• Rick:

      You’ve commented here a number of times. There’s no way they’ll let you go into politics with that on your belt. I mean, rape, murder, extortion — sure, maybe. Posting here? Nuh-uh.

      Re: AOD —

      Really? Really? (If I say it again, will it enforce my point? REALLY?) The story in AOD is fine. But really, who cares? It’s a slapdash organization of events. Don’t get me wrong — it’s awesome. It’s really one of my favorite movies. But I don’t hold any illusions about it being high art. (ED2 is actually even lighter on story — and, again, that’s okay. These are films that prove the point that a serviceable story can be elevated to greatness when all other things are in proper alignment.)

      More later (a resp. to David, because he brings up good stuff).

      — c.

  • I think I see what you are getting at, Chuck. It’s kind of like comparing (to bring another genre to conversation) Full Metal Jacket and Jarhead. Both are good movies, but FMJ is great. It was steeped in its story, from Joker’s change going from boot to war, Private Pyle going from idiot to sociopath, and solid duality between the extremes of patriotism. Jarhead, while good and it possessing a -decent- story, borrowed very heavily from Full Metal Jacket and Platoon, and felt really derivative and (at points) kind of hokey. Jarhead could have been great, but it certainly missed that mark with a poorly constructed story that was about as subtle as a staph infection.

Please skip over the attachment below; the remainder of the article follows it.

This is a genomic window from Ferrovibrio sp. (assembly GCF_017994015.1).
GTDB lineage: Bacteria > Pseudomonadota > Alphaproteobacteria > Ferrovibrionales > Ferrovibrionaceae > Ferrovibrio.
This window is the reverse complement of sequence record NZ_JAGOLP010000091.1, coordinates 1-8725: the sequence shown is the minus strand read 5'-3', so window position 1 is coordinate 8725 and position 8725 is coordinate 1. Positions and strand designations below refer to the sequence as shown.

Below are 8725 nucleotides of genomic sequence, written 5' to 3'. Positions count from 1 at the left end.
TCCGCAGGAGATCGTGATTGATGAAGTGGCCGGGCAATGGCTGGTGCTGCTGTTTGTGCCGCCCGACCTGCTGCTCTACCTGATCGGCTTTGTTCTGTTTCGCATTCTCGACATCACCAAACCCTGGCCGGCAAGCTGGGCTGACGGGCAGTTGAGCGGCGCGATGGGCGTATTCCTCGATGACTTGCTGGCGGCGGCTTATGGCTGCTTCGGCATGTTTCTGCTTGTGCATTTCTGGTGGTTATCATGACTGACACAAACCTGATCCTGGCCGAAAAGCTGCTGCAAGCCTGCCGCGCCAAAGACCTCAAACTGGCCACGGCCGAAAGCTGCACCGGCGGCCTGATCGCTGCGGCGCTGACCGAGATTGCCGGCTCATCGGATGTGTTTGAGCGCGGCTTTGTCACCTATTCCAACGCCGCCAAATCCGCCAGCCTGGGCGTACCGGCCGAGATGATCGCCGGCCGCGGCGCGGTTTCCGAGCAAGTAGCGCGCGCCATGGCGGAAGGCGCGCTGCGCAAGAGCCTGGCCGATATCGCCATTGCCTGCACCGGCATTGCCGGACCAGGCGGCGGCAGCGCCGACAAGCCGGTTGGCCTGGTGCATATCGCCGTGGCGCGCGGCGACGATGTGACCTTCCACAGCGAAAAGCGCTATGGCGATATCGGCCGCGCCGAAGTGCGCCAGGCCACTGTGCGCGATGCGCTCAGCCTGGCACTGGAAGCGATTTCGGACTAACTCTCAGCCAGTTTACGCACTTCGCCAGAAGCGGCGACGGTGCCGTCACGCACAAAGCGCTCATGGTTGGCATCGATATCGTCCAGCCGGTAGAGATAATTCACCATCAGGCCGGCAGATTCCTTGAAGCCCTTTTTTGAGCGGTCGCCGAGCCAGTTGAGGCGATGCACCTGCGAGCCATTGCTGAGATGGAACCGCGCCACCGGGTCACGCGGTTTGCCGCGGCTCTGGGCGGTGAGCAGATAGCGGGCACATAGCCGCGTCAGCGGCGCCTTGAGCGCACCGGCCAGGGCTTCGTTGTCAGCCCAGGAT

I’ve been in a room with former marines watching FMJ, and seen them tear up at parts. I can’t ever see that happening with the other.

  • Honestly, it varies person to person. While David and others may be firmly on one end of the spectrum, we all know there are others firmly on the opposite.

    It’s not as simple as adding a better (to you) story to a stellar effects driven film to make it WOWBANGAWESOME! Kurosawa is a good example: films considered “classics” are really fairly typical stories.

    When you consider that everyone has different tastes, the “Story is King” metric is massively draconian.

    Don’t get me wrong…I’ve seen Avatar and thought it was one of the most amazing visual spectacles ever…even if the story is fairly typical. I’m an illustrator, of course I’m geeking over the visuals. The plot? Meh, passable.